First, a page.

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40% of people with a disability are under 65 – which means that the other 60% are late bloomers.  They develop disabilities due to an accident, illness, worn body or mind during the retirement years…the expected disabilities which come with age.

What We Hope and Expect for People with Special Needs

Maybe what’s so special about special needs is what we hope, what we expect for children and working age adults. We expect them to grow. We expect them to be supported in this growth. Emotional and spiritual growth can and do come at any age. But we usually think of growth as physical and intellectual growth – and as growth with support, with opened doors, with shared discovery.

So we tend to think of people with special needs as people who should be supported physically and mentally as well as emotionally and spiritually. This may begin with early intervention programs, 504 school modifications or special education.

At some point SSI and SSDI; Medicaid, a Medicaid Waiver or Medicare become standard. An adult may be fortunate enough to have disability insurance or worker’s compensation, a personal injury settlement or a job which can be suitably modified in compliance with the Americans with Disabilities Act.

Good Special Needs Planning

But there is more. Good Special Needs Planning is much more than creating and funding a Special Needs Trust or a Texas ABLE Account, or both. It is finding out what will help someone grow and contribute to and enjoy life and helping them put those supports and services in place. Sometimes, this involves guardianship. More often, it involves Alternatives to Guardianship.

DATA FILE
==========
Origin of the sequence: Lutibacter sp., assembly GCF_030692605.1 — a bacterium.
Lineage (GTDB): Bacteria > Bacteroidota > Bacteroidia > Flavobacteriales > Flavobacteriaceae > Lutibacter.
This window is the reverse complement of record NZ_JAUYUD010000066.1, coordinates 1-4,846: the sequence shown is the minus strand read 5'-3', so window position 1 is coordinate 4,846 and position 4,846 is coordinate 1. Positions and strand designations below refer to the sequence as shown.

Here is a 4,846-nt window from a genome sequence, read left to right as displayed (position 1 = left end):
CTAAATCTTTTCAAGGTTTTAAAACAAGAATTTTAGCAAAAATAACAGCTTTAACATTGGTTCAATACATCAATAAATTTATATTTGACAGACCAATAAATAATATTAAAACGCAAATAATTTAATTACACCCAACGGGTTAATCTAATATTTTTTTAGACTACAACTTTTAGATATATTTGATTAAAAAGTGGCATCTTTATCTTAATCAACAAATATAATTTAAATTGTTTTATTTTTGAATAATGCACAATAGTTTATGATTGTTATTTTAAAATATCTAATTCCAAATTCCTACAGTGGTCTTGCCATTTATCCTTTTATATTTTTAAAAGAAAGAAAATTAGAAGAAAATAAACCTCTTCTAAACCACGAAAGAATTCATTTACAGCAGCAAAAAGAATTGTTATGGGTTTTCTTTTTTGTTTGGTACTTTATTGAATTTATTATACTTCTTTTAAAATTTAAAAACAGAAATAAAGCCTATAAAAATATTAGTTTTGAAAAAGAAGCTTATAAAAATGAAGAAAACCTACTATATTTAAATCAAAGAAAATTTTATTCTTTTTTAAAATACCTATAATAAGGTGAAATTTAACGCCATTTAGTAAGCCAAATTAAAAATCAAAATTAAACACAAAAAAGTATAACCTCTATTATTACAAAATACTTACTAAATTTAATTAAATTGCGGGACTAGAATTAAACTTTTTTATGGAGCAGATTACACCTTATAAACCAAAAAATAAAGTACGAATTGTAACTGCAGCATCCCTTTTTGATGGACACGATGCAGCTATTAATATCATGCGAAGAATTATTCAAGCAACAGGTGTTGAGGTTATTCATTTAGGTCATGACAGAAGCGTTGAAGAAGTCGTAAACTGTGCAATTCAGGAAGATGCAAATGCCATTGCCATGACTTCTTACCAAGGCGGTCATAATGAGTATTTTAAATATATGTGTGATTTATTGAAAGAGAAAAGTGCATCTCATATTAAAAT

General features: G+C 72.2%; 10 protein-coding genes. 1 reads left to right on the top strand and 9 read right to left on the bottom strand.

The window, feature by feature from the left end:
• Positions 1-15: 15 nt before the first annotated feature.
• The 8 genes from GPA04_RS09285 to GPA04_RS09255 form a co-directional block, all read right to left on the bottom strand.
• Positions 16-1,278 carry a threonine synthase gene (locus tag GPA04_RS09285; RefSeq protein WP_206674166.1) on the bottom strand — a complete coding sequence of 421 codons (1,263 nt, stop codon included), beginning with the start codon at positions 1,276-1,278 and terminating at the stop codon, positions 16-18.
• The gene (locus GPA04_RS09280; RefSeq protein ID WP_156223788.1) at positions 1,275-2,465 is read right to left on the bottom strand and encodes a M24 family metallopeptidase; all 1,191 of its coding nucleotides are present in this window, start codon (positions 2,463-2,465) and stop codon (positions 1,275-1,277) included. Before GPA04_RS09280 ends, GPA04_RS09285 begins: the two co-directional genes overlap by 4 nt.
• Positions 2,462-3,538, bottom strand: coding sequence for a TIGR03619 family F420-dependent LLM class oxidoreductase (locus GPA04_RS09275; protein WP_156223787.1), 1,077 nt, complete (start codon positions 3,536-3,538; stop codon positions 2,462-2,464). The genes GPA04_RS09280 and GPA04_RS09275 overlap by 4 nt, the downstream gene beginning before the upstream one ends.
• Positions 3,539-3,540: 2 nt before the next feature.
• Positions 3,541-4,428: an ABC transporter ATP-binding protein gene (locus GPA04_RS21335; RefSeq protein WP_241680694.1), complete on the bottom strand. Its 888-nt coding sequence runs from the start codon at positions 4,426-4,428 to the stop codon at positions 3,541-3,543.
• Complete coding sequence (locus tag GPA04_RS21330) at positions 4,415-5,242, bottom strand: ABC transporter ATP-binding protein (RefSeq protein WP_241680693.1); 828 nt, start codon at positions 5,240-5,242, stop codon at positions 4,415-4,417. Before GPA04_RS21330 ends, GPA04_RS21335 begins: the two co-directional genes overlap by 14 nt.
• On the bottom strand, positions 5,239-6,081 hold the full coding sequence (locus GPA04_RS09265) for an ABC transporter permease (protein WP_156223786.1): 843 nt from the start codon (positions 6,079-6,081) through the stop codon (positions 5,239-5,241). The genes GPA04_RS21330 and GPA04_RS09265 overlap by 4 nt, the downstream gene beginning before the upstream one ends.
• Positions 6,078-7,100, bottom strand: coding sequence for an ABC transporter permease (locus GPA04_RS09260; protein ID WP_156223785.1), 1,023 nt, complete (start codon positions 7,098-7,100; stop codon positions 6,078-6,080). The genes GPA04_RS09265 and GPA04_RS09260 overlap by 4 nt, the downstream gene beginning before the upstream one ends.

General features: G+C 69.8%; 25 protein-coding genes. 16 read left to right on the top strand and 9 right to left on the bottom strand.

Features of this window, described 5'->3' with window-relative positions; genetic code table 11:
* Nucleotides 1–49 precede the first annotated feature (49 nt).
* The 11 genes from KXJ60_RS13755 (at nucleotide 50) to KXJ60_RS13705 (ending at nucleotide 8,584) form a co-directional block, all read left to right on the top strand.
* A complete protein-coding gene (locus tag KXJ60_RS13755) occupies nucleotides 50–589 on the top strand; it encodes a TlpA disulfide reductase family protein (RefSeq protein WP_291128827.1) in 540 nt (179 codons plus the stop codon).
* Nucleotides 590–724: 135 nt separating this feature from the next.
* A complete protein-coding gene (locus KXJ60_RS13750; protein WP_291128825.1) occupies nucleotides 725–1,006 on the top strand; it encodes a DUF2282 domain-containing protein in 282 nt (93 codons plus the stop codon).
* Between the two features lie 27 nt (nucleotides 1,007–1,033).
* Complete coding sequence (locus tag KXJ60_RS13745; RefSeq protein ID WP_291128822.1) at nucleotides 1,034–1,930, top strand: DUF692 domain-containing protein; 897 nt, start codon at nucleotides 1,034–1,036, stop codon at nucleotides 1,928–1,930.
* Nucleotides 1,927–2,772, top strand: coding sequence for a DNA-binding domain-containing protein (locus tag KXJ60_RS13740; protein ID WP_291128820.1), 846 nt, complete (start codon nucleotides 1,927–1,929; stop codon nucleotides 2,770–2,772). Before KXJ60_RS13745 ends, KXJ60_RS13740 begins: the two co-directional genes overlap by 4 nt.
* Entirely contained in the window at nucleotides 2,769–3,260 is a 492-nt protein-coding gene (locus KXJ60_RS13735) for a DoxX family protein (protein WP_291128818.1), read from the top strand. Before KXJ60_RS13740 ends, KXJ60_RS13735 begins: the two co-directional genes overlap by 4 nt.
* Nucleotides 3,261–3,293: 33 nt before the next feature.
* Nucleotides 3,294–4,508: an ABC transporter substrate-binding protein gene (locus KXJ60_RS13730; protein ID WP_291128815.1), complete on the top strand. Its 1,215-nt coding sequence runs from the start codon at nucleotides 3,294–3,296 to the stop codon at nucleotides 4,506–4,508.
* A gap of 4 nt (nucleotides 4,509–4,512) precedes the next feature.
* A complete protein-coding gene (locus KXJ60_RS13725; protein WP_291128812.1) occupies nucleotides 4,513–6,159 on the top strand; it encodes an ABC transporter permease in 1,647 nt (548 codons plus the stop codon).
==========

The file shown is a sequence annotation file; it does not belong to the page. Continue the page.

Above all, it lies in creating opportunities to nurture individual and changing possibilities. We experiment. We add what might work better or might at least seem worth exploring. We toss out what does not work so well or is no longer appealing. Each person develops ways to meet their own needs and wants and desires — and ways to change; ways to live the best life they can at every age and stage. As family and friends and helpers we support them on this journey. Together, and in unexpected ways, we grow. That is what is truly special about special needs.

Special Needs Lawyer, Terry Garrett, is a member of the National Academy of Elder Law Attorneys and is active in the Texas and Austin Bar Associations. She graduated with honors from Cornell University. She was on the Dean’s List at Wharton Business School. She earned her J.D. at Columbia Law School, receiving the Parker Award and a Mellon Fellowship.

She assists families of people with special needs, people planning for the retirement years and people administering estates.

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